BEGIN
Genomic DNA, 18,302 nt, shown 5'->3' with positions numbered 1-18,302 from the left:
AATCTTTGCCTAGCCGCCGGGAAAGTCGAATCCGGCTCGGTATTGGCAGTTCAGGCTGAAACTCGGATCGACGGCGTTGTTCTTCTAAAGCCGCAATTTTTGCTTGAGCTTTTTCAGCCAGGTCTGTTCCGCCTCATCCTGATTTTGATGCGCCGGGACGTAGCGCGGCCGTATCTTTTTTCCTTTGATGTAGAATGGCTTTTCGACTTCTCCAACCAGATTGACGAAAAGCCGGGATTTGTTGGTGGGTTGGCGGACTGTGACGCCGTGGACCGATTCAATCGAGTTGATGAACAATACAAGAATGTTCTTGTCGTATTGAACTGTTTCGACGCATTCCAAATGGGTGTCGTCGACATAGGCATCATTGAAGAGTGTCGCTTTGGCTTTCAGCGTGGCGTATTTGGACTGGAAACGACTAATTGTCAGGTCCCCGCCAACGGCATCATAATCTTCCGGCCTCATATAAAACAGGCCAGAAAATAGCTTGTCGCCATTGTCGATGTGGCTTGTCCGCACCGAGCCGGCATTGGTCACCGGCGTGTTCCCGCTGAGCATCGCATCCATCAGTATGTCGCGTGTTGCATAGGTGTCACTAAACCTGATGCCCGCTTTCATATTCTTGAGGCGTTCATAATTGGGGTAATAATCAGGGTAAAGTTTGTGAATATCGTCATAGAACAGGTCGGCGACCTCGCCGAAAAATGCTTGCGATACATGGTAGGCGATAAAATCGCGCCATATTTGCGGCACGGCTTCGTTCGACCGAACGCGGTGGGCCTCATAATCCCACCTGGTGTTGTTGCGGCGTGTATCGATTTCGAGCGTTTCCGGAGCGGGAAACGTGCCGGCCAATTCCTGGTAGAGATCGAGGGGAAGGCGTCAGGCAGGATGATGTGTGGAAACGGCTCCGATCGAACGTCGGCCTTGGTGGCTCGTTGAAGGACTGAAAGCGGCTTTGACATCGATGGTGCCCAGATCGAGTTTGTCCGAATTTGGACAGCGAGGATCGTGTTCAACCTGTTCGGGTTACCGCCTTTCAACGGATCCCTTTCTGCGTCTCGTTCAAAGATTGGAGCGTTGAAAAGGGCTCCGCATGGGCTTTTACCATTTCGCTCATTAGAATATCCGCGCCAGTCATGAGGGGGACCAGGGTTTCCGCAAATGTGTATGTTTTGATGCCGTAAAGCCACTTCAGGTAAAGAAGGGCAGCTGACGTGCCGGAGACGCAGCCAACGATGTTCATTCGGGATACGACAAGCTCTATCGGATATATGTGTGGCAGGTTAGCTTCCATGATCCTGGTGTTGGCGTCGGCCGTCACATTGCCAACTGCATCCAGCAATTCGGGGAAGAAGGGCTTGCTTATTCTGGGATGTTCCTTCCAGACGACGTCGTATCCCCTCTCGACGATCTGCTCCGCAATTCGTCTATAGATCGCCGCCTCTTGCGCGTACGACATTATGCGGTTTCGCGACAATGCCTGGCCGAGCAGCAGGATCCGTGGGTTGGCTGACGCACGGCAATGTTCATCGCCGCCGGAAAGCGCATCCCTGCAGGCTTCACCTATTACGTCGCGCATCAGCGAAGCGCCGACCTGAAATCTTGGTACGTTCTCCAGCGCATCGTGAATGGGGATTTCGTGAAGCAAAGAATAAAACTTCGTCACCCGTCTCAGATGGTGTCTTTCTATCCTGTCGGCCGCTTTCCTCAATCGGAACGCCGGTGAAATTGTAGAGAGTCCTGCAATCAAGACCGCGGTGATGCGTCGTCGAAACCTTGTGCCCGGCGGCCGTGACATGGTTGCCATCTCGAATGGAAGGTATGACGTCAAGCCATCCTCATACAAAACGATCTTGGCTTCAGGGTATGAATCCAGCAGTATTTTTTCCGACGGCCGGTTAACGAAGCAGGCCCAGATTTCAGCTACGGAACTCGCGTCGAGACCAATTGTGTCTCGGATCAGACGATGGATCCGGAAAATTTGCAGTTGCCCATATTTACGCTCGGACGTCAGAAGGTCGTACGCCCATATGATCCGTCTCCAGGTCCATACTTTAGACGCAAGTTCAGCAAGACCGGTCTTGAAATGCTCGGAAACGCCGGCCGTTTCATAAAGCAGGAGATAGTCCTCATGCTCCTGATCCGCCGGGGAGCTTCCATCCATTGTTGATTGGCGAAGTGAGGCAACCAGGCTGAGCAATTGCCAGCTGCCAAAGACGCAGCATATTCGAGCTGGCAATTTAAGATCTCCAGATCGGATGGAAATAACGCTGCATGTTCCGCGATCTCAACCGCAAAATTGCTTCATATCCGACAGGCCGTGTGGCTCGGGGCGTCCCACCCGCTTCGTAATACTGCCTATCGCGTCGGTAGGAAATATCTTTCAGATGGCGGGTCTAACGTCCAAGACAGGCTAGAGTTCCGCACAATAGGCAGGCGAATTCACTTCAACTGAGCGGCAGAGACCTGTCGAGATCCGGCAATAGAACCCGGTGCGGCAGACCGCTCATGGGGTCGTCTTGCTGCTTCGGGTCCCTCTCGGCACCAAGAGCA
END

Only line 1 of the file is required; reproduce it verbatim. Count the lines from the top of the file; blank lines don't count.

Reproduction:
Genomic DNA, 18,302 nt, shown 5'->3' with positions numbered 1-18,302 from the left: